Twitter Recipe #1: Wine suggestions for Anthony’s white bean sunchoke purée crostini (and another recipe)

The other day, I was getting ready to cook some white beans, and wanted to take the dish in a different direction than what I usually do. So knowing that I have many friends on Twitter who are well-versed in the culinary arts of the Mediterranean, I tweeted for suggestions while the beans simmered and got many good ideas.

Caroline (aka @gastrolinguista) suggested a Fabada, a bean dish with chorizo and saffron, among other things. I wound up doing a kind of fabada, that evening, with some of my homemade chorizo and dry-cured bacon.

There was also this very simple one from Anthony Nicalo, of Farmstead Wines:

@RemyCharest sweat onion & garlic, add chopped tomato, lightly color, deglaze w wht wine; add beans, and simmer w po rk stock, rosemary, salt

And then, as I dug through the fridge (more…)

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Wine Blogging Wednesday #52: an inexpensive organic red from Chile

When I heard about the theme for Wine Blogging Wednesday number 52, Value Reds From Chile, proposed by Tim of the Cheap Wine Ratings blog, I knew that it was right up my alley. After all, for Wine Blogging Wednesday #48, when Lenn Thompson asked us to go back to our roots, to the first wines we liked to drink, I went straight back to Chilean cabernets.

And since, as far as I’m concerned, the most interesting ones are generally under 20$ (or only a little above that), it wasn’t too difficult to follow Tim’s lead and stay under the 20$ line.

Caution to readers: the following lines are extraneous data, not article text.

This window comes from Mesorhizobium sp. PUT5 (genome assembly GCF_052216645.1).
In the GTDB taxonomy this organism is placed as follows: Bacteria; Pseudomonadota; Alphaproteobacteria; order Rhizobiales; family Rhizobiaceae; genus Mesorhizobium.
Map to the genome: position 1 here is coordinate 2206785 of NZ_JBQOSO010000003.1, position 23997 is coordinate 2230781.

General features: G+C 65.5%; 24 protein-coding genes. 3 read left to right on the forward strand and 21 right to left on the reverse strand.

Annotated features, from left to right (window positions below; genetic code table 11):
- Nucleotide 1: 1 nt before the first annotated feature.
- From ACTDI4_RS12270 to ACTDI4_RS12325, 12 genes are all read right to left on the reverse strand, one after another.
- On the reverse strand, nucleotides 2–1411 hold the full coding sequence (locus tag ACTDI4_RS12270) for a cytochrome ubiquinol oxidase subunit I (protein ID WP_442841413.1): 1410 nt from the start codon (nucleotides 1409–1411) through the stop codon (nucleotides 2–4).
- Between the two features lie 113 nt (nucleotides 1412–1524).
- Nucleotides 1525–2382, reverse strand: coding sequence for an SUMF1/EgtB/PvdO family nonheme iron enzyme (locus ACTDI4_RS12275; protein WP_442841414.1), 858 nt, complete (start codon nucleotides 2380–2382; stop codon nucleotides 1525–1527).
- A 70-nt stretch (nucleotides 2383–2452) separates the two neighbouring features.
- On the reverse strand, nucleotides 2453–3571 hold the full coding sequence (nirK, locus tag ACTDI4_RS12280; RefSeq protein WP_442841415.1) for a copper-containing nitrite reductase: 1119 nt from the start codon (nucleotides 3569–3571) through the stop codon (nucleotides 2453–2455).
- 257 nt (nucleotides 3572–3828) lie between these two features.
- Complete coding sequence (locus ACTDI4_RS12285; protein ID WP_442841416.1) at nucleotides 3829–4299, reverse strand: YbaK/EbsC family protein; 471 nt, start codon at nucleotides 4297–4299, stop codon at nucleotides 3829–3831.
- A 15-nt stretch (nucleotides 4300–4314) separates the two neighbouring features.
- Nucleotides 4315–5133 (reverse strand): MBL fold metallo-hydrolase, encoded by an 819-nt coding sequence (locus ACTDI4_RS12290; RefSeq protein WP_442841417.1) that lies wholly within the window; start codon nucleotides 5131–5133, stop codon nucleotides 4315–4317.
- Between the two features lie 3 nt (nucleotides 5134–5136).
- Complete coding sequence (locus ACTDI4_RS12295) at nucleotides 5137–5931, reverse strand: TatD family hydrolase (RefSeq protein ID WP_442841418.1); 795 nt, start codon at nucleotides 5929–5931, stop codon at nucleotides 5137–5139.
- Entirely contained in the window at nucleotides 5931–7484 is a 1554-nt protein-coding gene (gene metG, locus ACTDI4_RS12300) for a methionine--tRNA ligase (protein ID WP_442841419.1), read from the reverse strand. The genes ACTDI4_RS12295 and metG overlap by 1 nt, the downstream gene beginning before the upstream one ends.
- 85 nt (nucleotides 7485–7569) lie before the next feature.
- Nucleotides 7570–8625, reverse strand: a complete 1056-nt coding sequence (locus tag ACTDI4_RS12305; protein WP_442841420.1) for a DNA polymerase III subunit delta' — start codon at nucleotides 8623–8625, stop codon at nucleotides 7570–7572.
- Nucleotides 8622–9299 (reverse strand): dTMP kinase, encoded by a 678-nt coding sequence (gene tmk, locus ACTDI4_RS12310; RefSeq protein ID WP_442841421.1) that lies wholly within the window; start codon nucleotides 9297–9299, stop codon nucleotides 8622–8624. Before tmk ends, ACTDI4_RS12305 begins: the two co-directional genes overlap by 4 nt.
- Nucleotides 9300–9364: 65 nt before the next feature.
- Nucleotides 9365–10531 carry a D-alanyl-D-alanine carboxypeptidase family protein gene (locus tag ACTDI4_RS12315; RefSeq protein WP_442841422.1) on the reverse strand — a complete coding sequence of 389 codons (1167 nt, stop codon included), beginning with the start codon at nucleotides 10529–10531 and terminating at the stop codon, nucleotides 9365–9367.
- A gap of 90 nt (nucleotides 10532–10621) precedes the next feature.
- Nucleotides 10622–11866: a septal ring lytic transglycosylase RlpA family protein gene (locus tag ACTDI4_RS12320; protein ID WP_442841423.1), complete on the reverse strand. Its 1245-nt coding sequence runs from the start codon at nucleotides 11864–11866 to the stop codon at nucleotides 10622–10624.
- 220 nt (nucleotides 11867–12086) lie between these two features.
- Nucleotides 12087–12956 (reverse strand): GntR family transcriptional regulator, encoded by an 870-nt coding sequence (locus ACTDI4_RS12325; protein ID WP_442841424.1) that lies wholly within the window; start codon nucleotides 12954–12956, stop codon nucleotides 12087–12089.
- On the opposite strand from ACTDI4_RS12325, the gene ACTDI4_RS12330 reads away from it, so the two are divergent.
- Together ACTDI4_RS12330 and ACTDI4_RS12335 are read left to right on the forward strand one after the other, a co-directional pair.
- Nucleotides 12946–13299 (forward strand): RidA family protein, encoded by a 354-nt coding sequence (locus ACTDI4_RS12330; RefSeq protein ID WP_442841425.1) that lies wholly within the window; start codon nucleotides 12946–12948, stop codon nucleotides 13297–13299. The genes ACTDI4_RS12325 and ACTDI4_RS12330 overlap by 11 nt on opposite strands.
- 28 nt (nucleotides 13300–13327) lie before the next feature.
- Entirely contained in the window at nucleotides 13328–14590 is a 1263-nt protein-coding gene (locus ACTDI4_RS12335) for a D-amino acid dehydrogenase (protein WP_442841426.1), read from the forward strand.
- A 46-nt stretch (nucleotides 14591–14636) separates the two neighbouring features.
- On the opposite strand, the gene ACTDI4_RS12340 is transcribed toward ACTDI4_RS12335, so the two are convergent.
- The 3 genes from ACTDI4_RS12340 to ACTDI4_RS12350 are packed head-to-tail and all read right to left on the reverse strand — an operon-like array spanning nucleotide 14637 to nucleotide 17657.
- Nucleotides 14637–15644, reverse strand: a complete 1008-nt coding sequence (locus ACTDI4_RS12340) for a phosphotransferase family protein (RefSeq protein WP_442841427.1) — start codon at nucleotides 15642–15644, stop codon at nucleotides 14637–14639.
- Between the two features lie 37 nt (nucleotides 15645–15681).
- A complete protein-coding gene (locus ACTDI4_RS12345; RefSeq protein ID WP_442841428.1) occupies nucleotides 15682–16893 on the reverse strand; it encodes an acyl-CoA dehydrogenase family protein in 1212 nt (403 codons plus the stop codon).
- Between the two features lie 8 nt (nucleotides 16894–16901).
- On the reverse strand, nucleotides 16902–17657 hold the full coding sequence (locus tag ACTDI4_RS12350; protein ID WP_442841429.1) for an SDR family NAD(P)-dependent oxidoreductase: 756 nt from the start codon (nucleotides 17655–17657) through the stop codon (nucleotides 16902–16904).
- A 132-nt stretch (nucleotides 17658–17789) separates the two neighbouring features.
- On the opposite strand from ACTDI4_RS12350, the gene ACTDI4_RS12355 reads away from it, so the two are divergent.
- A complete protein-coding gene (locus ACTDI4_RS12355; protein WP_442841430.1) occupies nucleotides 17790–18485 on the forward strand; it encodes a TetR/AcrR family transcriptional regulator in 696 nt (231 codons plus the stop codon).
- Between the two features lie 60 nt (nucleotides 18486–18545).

But beyond the price, I thought I’d try (more…)

WBW 51: Madeiration in all things (Henriques and Henriques 1995 Single Vintage)

I really have to thank Joe Roberts, aka 1WineDude, for proposing this baked goods theme, about wines that have gone through the test of time and heat, and have only become all the better for it. Because when I tasted the Henriques & Henriques 1995 Single Harvest Madeira I chose for this edition of the Wine Blogging Wednesdays, I could only think: “Wow. Why don’t I drink this kind of stuff more often.”

It’s true that the idea of “baked goods” and oxydative wines go well beyond madeira itself – the vin jaune of the Jura region of France, sherries of Spain, old cuvées of some muscats of southern France… – but madeira is what I was really looking forward to taste, this time.

Just the caramel/copper color of this teenage wine is enough to get you daydreaming. And then (more…)

Tasting Note: 1998 Conundrum, Caymus Vineyards

If you do things well enough, you can make pretty much anything work in winemaking. Even combinations and approaches that simply shouldn’t make sense.

Want proof? Try some Conundrum, the impossibly complicated blend created by Caymus winemaker John Bolta. It’s made from chardonnay, sauvignon blanc, semillon, viognier and muscat from Napa Valley, Santa Maria Valley, Santa Lucia Highlands and (more…)

Wine Blogging Wednesday 47: Swiss Salt

I really have to thank Erin and Michelle at Grape Juice for setting up such a playful WBW: Today’s Wine, Brought to You by the Letter “S” is a terrific theme, one that, as they intended, forces you to think outside the (bag-in-)box.

I thought of Savennières and sauvignons, of sweet wines and all sorts of stuff. I even went through the S section of the Oxford Companion to Wine, and finally, wound up with a wine that starts with an “a”. Or a “p”. Depends.